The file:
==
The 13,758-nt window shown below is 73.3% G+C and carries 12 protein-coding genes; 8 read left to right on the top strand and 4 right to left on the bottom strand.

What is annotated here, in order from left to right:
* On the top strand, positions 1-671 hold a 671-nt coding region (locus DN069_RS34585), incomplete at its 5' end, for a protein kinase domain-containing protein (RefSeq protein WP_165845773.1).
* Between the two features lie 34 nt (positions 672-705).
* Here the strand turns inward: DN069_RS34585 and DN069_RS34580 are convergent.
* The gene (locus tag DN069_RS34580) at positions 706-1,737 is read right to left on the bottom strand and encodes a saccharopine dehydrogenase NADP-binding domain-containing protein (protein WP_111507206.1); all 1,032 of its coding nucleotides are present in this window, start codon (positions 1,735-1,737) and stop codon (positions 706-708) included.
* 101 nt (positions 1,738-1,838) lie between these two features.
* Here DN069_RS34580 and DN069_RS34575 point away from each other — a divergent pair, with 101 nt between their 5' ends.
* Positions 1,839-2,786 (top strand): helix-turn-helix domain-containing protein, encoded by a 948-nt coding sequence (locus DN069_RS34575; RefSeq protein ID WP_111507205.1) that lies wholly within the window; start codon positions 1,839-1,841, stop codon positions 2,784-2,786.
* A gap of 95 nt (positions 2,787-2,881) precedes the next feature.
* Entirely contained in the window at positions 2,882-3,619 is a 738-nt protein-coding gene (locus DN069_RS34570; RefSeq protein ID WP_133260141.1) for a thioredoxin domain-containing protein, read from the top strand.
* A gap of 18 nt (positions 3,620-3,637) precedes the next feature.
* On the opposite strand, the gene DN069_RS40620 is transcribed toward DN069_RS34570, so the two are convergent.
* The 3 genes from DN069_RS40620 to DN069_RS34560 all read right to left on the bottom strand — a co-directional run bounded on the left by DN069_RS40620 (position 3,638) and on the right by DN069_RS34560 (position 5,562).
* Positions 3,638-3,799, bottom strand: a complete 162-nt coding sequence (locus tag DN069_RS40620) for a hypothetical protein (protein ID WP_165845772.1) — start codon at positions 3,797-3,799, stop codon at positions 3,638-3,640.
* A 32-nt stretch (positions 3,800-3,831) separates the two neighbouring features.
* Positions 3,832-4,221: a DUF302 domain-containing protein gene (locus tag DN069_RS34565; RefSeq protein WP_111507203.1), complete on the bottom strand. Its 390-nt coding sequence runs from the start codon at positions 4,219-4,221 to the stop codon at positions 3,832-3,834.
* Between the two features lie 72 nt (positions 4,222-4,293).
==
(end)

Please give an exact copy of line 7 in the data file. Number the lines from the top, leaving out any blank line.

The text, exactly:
* 101 nt (positions 1,738-1,838) lie between these two features.